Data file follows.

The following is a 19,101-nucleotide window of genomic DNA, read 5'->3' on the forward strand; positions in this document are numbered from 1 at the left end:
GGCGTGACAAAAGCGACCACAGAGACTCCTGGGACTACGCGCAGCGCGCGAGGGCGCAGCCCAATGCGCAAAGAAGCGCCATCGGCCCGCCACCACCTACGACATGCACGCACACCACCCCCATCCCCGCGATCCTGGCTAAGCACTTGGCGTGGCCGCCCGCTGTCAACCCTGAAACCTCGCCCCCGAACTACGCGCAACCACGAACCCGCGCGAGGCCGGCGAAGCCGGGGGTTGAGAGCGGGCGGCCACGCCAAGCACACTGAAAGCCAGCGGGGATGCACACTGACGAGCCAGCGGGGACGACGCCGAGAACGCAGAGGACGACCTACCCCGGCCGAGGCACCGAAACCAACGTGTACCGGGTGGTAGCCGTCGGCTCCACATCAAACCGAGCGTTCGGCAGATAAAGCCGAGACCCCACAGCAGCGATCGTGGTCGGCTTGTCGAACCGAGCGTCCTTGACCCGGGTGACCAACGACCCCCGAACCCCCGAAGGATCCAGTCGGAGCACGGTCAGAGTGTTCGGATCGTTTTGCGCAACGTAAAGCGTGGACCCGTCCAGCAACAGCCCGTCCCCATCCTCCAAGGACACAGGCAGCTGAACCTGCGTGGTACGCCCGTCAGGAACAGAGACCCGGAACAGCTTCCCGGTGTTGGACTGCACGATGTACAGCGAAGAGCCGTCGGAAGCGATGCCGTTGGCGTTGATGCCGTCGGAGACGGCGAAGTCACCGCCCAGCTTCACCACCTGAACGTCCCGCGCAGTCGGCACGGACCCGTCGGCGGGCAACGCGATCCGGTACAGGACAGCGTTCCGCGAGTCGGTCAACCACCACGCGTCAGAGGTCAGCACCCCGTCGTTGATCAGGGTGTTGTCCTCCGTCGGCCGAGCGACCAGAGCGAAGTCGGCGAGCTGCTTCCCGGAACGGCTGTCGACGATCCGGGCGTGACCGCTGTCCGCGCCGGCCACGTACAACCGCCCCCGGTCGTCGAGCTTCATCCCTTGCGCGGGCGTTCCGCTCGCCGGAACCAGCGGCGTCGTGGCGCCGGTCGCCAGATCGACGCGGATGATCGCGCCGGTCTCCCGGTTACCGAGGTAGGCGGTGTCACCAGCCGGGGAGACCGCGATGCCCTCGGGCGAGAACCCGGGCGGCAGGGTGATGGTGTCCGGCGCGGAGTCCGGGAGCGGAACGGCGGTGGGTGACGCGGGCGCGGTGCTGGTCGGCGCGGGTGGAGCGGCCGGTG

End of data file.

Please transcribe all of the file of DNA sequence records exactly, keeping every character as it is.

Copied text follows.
The following is a 19,101-nucleotide window of genomic DNA, read 5'->3' on the forward strand; positions in this document are numbered from 1 at the left end:
GGCGTGACAAAAGCGACCACAGAGACTCCTGGGACTACGCGCAGCGCGCGAGGGCGCAGCCCAATGCGCAAAGAAGCGCCATCGGCCCGCCACCACCTACGACATGCACGCACACCACCCCCATCCCCGCGATCCTGGCTAAGCACTTGGCGTGGCCGCCCGCTGTCAACCCTGAAACCTCGCCCCCGAACTACGCGCAACCACGAACCCGCGCGAGGCCGGCGAAGCCGGGGGTTGAGAGCGGGCGGCCACGCCAAGCACACTGAAAGCCAGCGGGGATGCACACTGACGAGCCAGCGGGGACGACGCCGAGAACGCAGAGGACGACCTACCCCGGCCGAGGCACCGAAACCAACGTGTACCGGGTGGTAGCCGTCGGCTCCACATCAAACCGAGCGTTCGGCAGATAAAGCCGAGACCCCACAGCAGCGATCGTGGTCGGCTTGTCGAACCGAGCGTCCTTGACCCGGGTGACCAACGACCCCCGAACCCCCGAAGGATCCAGTCGGAGCACGGTCAGAGTGTTCGGATCGTTTTGCGCAACGTAAAGCGTGGACCCGTCCAGCAACAGCCCGTCCCCATCCTCCAAGGACACAGGCAGCTGAACCTGCGTGGTACGCCCGTCAGGAACAGAGACCCGGAACAGCTTCCCGGTGTTGGACTGCACGATGTACAGCGAAGAGCCGTCGGAAGCGATGCCGTTGGCGTTGATGCCGTCGGAGACGGCGAAGTCACCGCCCAGCTTCACCACCTGAACGTCCCGCGCAGTCGGCACGGACCCGTCGGCGGGCAACGCGATCCGGTACAGGACAGCGTTCCGCGAGTCGGTCAACCACCACGCGTCAGAGGTCAGCACCCCGTCGTTGATCAGGGTGTTGTCCTCCGTCGGCCGAGCGACCAGAGCGAAGTCGGCGAGCTGCTTCCCGGAACGGCTGTCGACGATCCGGGCGTGACCGCTGTCCGCGCCGGCCACGTACAACCGCCCCCGGTCGTCGAGCTTCATCCCTTGCGCGGGCGTTCCGCTCGCCGGAACCAGCGGCGTCGTGGCGCCGGTCGCCAGATCGACGCGGATGATCGCGCCGGTCTCCCGGTTACCGAGGTAGGCGGTGTCACCAGCCGGGGAGACCGCGATGCCCTCGGGCGAGAACCCGGGCGGCAGGGTGATGGTGTCCGGCGCGGAGTCCGGGAGCGGAACGGCGGTGGGTGACGCGGGCGCGGTGCTGGTCGGCGCGGGTGGAGCGGCCGGTG